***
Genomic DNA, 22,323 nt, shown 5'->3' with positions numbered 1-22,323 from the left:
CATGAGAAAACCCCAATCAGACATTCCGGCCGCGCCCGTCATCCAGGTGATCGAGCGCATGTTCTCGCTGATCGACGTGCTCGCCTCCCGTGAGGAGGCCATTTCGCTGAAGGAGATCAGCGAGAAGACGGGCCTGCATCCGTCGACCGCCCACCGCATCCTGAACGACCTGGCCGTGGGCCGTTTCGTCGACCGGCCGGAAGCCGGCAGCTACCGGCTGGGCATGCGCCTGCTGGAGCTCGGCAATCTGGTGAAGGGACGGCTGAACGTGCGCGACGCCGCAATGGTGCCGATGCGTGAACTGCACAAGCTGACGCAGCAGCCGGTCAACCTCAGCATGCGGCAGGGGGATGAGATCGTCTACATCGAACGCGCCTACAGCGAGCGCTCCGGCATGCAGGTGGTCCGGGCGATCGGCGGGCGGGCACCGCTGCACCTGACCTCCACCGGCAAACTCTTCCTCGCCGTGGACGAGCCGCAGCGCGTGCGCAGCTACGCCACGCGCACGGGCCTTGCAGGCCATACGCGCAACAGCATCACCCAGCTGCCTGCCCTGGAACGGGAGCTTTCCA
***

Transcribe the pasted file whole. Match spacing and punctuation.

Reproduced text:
Genomic DNA, 22,323 nt, shown 5'->3' with positions numbered 1-22,323 from the left:
CATGAGAAAACCCCAATCAGACATTCCGGCCGCGCCCGTCATCCAGGTGATCGAGCGCATGTTCTCGCTGATCGACGTGCTCGCCTCCCGTGAGGAGGCCATTTCGCTGAAGGAGATCAGCGAGAAGACGGGCCTGCATCCGTCGACCGCCCACCGCATCCTGAACGACCTGGCCGTGGGCCGTTTCGTCGACCGGCCGGAAGCCGGCAGCTACCGGCTGGGCATGCGCCTGCTGGAGCTCGGCAATCTGGTGAAGGGACGGCTGAACGTGCGCGACGCCGCAATGGTGCCGATGCGTGAACTGCACAAGCTGACGCAGCAGCCGGTCAACCTCAGCATGCGGCAGGGGGATGAGATCGTCTACATCGAACGCGCCTACAGCGAGCGCTCCGGCATGCAGGTGGTCCGGGCGATCGGCGGGCGGGCACCGCTGCACCTGACCTCCACCGGCAAACTCTTCCTCGCCGTGGACGAGCCGCAGCGCGTGCGCAGCTACGCCACGCGCACGGGCCTTGCAGGCCATACGCGCAACAGCATCACCCAGCTGCCTGCCCTGGAACGGGAGCTTTCCA